Hawai‘i State Science and Engineering Fair goes virtual with web platform co-founded by UH Hilo student

In response to the stay-at-home order, the science fair, an annual event that draws hundreds of students from across the state, went virtual on the website Student Corner, the brainchild of UH Hilo computer science student George Donev.

By Leah Sherwood.

Standing for photo in front of large window with city scape in background: Althea "Tia" Kamalii, Morgan Dean, George Donev, and Ted Shaneyfelt.
Student Corner development team, from left, Althea “Tia” Kamali‘i, Morgan Dean, George Donev, and Ted Shaneyfelt. Courtesy photo.

A web platform co-founded by a student at the University of Hawai‘i at Hilo for students to publicly post their projects and research has saved the day for this year’s Hawaiʻi State Science and Engineering Fair. While public events across the island and state have been canceled due to the coronavirus, the science fair, an annual event that draws hundreds of students from across the state, went virtual last week on Student Corner, the brainchild of computer science student George Donev.

“We’ve tried to simulate the process of a real science fair on our site Student Corner,” says Donev, a junior.

The fair is an annual event, started in 1958, sponsored by the Hawaiʻi Academy of Science, a nonprofit based on O‘ahu. This year marks the first all-virtual fair.

Currently more than 400 participants in the fair have uploaded their projects to Student Corner, and more than 100 judges have logged in to the platform. To accommodate the new virtual platform, student projects are going live in two phases, with the senior division (high school) projects first, followed by the junior division (middle school) projects later in April and May.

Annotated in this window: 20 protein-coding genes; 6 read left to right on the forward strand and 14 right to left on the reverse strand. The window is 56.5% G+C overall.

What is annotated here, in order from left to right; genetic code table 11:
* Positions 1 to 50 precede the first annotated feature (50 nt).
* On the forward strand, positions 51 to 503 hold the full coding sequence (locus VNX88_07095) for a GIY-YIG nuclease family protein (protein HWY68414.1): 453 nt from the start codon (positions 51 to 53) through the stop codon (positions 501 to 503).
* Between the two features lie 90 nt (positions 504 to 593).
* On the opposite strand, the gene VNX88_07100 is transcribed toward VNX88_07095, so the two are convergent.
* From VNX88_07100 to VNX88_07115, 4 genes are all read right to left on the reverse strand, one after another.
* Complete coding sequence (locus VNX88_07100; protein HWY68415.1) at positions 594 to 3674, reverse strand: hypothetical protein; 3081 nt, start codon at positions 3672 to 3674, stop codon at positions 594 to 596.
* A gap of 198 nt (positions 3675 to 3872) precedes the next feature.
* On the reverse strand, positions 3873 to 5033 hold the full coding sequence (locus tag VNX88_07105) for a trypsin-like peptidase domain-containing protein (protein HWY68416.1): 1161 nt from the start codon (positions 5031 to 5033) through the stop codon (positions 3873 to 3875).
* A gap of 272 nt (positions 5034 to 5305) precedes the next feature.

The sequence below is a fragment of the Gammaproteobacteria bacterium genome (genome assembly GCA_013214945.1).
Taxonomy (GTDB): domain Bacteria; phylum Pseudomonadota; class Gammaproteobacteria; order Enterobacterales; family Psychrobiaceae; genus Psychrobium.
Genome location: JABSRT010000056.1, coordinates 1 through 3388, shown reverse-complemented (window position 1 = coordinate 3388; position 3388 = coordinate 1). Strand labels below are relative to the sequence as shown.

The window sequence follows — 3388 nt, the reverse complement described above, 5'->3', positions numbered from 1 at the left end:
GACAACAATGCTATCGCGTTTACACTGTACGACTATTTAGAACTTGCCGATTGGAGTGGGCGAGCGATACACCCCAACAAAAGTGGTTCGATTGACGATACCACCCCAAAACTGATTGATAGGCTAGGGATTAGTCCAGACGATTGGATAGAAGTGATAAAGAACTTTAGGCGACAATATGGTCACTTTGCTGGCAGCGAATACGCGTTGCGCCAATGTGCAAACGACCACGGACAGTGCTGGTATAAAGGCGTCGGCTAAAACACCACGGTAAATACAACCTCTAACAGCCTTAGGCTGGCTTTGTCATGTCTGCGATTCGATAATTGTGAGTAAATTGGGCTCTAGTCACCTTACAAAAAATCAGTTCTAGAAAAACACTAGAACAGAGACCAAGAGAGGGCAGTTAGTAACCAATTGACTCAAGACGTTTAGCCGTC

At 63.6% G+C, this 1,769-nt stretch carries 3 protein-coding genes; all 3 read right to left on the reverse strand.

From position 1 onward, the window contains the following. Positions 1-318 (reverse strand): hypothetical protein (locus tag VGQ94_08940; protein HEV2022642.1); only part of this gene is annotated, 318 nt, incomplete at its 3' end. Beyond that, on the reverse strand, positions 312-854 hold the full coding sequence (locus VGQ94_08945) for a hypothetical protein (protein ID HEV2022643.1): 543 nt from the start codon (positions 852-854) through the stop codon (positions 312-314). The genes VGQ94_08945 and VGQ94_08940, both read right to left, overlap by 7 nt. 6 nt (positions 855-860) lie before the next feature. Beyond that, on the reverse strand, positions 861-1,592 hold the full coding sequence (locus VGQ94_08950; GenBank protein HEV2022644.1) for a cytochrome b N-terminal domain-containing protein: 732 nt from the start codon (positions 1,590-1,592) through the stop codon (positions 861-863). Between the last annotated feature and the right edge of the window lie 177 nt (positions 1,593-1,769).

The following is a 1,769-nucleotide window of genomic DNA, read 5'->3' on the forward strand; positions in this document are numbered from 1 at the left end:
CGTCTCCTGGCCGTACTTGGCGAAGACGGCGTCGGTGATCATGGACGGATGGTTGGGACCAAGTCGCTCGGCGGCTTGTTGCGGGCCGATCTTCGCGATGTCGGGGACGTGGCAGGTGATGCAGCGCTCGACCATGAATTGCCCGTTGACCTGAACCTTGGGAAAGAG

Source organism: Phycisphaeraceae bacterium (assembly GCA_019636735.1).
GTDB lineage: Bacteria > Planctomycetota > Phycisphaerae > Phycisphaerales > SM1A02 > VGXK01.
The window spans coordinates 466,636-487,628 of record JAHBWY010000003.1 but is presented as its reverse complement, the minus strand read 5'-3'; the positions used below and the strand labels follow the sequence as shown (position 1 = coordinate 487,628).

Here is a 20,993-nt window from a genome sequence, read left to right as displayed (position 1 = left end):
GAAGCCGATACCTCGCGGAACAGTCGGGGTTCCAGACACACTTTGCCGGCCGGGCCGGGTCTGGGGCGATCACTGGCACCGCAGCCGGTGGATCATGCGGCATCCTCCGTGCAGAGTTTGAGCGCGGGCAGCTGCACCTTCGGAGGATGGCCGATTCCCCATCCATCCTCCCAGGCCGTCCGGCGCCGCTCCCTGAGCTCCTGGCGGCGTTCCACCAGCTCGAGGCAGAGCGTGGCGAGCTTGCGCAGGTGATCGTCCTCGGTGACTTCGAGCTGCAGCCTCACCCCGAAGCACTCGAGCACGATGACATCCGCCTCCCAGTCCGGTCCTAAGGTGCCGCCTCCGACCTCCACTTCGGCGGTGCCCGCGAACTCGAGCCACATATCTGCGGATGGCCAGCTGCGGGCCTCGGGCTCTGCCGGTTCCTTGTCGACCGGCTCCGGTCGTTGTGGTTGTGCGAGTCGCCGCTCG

Since the fair is traditionally a public event, all the projects are configured to be viewable by the public on the Student Corner site. Each project features an audio recording of the student presenting the project’s methods and results to the judges.

From the Student Corner website, a banner with the words: Student Corner, The Comprehensive Project Learning Ecosystem. "Get Started." There is a graphic drawing of a student holding up a poster board, and other around her adding their comments.

Amy Weintraub, director of the Hawaiʻi Academy of Science, notes that what could have been a major disappointment to young scientists and engineers across the state has turned into an opportunity to showcase their scientific research to a potentially more extensive network of scientists and educators.

“These students work year-round, they have to qualify at the school and district levels before advancing to the state, and in the case of high school students, on to international level,” explains Weintraub. “We wanted to honor their work. It has been a big relief all around for students, teachers, and parents just knowing that we are having the fair virtually.”

Weintraub adds that the virtual format is conducive to student participation in potential collaborations. “We have organizations and industry members looking for projects that they can work with and expand,” she says.